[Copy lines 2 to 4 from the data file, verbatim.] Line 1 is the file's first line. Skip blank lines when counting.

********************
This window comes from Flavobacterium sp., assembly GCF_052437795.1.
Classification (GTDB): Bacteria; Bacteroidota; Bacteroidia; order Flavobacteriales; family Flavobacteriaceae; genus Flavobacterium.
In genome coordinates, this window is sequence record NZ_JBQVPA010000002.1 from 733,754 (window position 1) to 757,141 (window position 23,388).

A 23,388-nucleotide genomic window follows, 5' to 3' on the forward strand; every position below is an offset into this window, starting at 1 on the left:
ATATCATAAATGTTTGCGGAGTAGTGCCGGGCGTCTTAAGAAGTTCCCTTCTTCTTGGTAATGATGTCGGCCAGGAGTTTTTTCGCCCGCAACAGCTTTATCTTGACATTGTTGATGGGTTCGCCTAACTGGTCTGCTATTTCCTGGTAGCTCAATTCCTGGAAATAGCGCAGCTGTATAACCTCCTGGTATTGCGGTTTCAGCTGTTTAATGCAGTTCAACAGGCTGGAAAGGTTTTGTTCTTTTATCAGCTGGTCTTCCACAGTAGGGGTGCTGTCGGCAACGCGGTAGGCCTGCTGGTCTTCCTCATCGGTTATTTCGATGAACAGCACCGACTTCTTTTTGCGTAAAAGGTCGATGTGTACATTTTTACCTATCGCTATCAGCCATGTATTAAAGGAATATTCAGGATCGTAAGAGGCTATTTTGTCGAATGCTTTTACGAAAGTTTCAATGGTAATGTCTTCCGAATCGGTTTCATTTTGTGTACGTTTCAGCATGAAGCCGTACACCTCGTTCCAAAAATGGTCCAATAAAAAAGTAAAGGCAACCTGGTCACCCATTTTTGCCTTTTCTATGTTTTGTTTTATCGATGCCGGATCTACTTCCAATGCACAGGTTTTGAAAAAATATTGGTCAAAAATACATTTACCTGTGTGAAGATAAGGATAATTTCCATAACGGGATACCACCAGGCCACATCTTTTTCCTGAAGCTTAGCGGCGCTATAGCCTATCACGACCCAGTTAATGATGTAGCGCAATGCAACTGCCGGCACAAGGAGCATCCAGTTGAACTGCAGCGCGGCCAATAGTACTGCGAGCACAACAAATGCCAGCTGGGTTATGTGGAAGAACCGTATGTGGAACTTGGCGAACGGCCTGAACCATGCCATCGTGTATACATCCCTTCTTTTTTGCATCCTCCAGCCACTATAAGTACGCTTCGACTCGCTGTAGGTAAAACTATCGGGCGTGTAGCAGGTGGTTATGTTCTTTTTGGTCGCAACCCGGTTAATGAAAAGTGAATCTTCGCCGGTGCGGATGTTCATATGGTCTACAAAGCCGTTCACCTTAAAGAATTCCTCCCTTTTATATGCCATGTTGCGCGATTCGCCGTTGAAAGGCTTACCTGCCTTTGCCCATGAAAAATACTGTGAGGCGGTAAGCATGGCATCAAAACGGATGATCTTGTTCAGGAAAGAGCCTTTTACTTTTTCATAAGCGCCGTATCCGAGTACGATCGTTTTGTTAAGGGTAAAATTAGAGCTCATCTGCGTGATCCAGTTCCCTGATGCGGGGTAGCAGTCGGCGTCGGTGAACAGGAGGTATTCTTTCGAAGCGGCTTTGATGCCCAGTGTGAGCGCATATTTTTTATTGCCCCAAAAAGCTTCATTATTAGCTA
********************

Classification (GTDB): Bacteria; Bacteroidota; Bacteroidia; order Flavobacteriales; family Flavobacteriaceae; genus Flavobacterium.
In genome coordinates, this window is sequence record NZ_JBQVPA010000002.1 from 733,754 (window position 1) to 757,141 (window position 23,388).

A 23,388-nucleotide genomic window follows, 5' to 3' on the forward strand; every position below is an offset into this window, starting at 1 on the left: